The scandal-hit Japan Sumo Association says it will aim to hold the Summer Grand Sumo Tournament in May and vowed to expedite its investigation into match-fixing, sources said.
The announcement came after a special investigative panel informed the JSA board during a meeting Tuesday at the Ryogoku Kokugikan arena of its plans to break an impasse in the ongoing probe and conclude the first stage of investigations by mid-March.
The deadlock pertains to sumo figures who have not cooperated in the probe, including by surrendering their cell phones, which may have text messages regarding match-fixing.
“It seems like the panel has decided when to end the investigation process and is trying to hurry it up,” said JSA board member Tomozuna, who attended the meeting. “Probably the process will end in the first half of March — in three weeks or so.”
The Spring Grand Sumo Tournament in March was canceled after the match-fixing scandal broke Feb. 2, when text messages from several wrestlers’ cell phones implying bouts had been rigged were discovered amid the probe into sumo figures engaged in illegal, underworld-linked, gambling on professional baseball.
JSA Chairman Hanaregoma said earlier this month there will be no tournament until the investigation is concluded.
On Tuesday, the JSA decided to consider handing out lighter penalties — an idea put forth by the investigative panel — for wrestlers if they come clean about their involvement in match-fixing.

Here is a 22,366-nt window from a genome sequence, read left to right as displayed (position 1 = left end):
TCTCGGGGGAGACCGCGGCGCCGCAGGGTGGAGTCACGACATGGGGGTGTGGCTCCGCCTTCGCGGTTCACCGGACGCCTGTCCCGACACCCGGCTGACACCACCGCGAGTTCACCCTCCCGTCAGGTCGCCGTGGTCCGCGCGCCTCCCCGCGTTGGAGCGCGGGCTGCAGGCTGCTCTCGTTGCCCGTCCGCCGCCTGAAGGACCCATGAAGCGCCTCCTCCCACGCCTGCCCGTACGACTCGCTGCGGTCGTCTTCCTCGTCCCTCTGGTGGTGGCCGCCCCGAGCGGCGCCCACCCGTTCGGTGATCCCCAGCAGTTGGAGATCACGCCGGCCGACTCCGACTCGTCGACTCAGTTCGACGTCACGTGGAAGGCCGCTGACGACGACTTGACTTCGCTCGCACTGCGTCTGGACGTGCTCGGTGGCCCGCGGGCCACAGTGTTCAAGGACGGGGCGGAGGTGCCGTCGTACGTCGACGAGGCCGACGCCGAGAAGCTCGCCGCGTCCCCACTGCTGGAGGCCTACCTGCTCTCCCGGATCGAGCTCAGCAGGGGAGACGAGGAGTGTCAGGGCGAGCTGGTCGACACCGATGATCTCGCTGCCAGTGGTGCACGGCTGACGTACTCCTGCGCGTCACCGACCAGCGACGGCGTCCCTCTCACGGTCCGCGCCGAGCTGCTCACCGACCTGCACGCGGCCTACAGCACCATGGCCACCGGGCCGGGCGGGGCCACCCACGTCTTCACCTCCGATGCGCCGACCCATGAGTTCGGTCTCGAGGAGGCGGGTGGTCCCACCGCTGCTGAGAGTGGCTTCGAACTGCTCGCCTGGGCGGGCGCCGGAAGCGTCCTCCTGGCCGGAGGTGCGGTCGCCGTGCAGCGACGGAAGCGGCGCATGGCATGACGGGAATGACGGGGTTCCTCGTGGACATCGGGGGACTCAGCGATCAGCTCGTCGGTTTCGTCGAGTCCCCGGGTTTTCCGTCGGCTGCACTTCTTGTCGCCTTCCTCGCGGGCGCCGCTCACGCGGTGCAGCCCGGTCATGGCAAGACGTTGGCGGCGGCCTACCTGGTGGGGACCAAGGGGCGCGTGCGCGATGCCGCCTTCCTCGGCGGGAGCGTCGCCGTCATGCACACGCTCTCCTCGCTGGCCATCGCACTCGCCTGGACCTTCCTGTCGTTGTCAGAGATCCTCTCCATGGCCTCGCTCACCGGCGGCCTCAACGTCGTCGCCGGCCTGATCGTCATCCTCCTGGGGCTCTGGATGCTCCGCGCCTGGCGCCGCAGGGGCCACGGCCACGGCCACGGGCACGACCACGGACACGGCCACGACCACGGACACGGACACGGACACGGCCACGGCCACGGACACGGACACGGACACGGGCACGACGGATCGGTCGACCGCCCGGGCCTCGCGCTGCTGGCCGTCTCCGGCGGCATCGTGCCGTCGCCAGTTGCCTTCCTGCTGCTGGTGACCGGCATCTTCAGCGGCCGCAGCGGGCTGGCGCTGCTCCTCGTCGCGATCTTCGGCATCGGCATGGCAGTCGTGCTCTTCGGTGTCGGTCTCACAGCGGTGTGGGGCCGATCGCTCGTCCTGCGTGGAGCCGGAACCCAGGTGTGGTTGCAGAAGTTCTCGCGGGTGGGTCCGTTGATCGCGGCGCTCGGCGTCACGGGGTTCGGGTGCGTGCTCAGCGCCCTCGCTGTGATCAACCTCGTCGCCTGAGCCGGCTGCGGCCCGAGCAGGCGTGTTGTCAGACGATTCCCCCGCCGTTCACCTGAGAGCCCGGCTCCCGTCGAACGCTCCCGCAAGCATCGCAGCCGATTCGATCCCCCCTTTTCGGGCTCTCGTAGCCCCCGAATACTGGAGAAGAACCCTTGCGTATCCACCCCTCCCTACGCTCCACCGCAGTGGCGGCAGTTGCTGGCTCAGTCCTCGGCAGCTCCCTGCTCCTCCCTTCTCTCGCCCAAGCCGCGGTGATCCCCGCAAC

The decision is aimed at breaking the deadlock on the investigative panel’s probe of 14 sumo wrestlers and elders implicated in the rigged bouts.
Of the 14, Chiyohakuho, Enatsukasa and sumo elder Takenawa, formerly Kasuganishiki, have confessed to match-fixing, while the panel earlier this month determined that Kiyoseumi was also guilty, based on incriminating text messages.
Only seven of the 14 have complied with the panel’s request to submit their mobile phones. Three others have submitted phones that are broken.
To make matters worse, mobile phone companies have turned down the panel’s request to retrieve text messages, saying it would be an invasion of customer privacy and because the request does not come from a law enforcement authority.
“We are in a desperate situation,” said Shigeru Ito, who heads the investigative panel and holds a special position at Waseda University.
“We need cooperation from sumo wrestlers and elders. We must gather information from various sources in our probe. Mobile phones hold the key to tackling the issue (for possible evidence of match-fixing), but look what is going on (with wrestlers not responding to the panel’s request).”
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